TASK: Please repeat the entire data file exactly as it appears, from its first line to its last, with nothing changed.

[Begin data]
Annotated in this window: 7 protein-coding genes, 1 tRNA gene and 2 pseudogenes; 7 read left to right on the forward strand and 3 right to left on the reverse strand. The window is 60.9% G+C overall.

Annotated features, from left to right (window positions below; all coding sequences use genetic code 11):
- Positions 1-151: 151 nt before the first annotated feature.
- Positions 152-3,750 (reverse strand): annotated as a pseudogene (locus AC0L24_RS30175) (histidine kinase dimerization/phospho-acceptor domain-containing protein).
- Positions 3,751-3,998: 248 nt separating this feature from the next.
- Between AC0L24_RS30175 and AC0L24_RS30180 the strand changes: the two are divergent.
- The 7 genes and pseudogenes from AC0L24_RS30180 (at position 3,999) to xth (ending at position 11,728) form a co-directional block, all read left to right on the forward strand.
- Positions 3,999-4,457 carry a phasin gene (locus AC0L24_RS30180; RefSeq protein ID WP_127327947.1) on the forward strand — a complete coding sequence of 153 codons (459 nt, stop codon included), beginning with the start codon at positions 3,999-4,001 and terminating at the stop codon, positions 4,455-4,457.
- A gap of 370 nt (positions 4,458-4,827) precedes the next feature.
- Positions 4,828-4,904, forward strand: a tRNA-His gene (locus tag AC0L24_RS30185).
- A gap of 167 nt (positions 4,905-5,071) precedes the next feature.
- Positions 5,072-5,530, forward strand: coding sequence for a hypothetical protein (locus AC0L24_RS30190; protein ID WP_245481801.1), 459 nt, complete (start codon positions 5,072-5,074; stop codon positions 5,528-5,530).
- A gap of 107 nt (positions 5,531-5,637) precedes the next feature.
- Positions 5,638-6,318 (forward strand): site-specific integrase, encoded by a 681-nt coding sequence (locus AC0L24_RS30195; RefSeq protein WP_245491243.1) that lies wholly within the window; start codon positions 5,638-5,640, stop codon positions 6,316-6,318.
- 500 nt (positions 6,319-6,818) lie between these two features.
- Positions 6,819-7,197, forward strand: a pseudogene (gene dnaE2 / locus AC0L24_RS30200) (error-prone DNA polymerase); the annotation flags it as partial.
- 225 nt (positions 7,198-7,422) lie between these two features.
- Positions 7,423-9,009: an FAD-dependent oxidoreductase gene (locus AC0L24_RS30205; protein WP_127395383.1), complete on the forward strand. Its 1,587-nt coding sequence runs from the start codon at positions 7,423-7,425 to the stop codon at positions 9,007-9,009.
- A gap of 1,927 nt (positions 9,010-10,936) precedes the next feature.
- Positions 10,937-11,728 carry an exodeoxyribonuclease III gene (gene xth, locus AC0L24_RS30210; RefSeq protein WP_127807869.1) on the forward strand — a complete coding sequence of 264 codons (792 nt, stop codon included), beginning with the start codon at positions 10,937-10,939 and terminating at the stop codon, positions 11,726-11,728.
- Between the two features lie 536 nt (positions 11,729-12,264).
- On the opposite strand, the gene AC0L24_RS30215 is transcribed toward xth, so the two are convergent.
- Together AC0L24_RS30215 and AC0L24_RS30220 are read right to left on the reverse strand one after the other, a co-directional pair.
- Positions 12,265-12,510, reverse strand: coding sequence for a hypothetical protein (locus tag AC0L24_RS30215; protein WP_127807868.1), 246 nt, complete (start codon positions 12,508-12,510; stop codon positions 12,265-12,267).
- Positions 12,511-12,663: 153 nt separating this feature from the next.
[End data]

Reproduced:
Annotated in this window: 7 protein-coding genes, 1 tRNA gene and 2 pseudogenes; 7 read left to right on the forward strand and 3 right to left on the reverse strand. The window is 60.9% G+C overall.

Annotated features, from left to right (window positions below; all coding sequences use genetic code 11):
- Positions 1-151: 151 nt before the first annotated feature.
- Positions 152-3,750 (reverse strand): annotated as a pseudogene (locus AC0L24_RS30175) (histidine kinase dimerization/phospho-acceptor domain-containing protein).
- Positions 3,751-3,998: 248 nt separating this feature from the next.
- Between AC0L24_RS30175 and AC0L24_RS30180 the strand changes: the two are divergent.
- The 7 genes and pseudogenes from AC0L24_RS30180 (at position 3,999) to xth (ending at position 11,728) form a co-directional block, all read left to right on the forward strand.
- Positions 3,999-4,457 carry a phasin gene (locus AC0L24_RS30180; RefSeq protein ID WP_127327947.1) on the forward strand — a complete coding sequence of 153 codons (459 nt, stop codon included), beginning with the start codon at positions 3,999-4,001 and terminating at the stop codon, positions 4,455-4,457.
- A gap of 370 nt (positions 4,458-4,827) precedes the next feature.
- Positions 4,828-4,904, forward strand: a tRNA-His gene (locus tag AC0L24_RS30185).
- A gap of 167 nt (positions 4,905-5,071) precedes the next feature.
- Positions 5,072-5,530, forward strand: coding sequence for a hypothetical protein (locus AC0L24_RS30190; protein ID WP_245481801.1), 459 nt, complete (start codon positions 5,072-5,074; stop codon positions 5,528-5,530).
- A gap of 107 nt (positions 5,531-5,637) precedes the next feature.
- Positions 5,638-6,318 (forward strand): site-specific integrase, encoded by a 681-nt coding sequence (locus AC0L24_RS30195; RefSeq protein WP_245491243.1) that lies wholly within the window; start codon positions 5,638-5,640, stop codon positions 6,316-6,318.
- 500 nt (positions 6,319-6,818) lie between these two features.
- Positions 6,819-7,197, forward strand: a pseudogene (gene dnaE2 / locus AC0L24_RS30200) (error-prone DNA polymerase); the annotation flags it as partial.
- 225 nt (positions 7,198-7,422) lie between these two features.
- Positions 7,423-9,009: an FAD-dependent oxidoreductase gene (locus AC0L24_RS30205; protein WP_127395383.1), complete on the forward strand. Its 1,587-nt coding sequence runs from the start codon at positions 7,423-7,425 to the stop codon at positions 9,007-9,009.
- A gap of 1,927 nt (positions 9,010-10,936) precedes the next feature.
- Positions 10,937-11,728 carry an exodeoxyribonuclease III gene (gene xth, locus AC0L24_RS30210; RefSeq protein WP_127807869.1) on the forward strand — a complete coding sequence of 264 codons (792 nt, stop codon included), beginning with the start codon at positions 10,937-10,939 and terminating at the stop codon, positions 11,726-11,728.
- Between the two features lie 536 nt (positions 11,729-12,264).
- On the opposite strand, the gene AC0L24_RS30215 is transcribed toward xth, so the two are convergent.
- Together AC0L24_RS30215 and AC0L24_RS30220 are read right to left on the reverse strand one after the other, a co-directional pair.
- Positions 12,265-12,510, reverse strand: coding sequence for a hypothetical protein (locus tag AC0L24_RS30215; protein WP_127807868.1), 246 nt, complete (start codon positions 12,508-12,510; stop codon positions 12,265-12,267).
- Positions 12,511-12,663: 153 nt separating this feature from the next.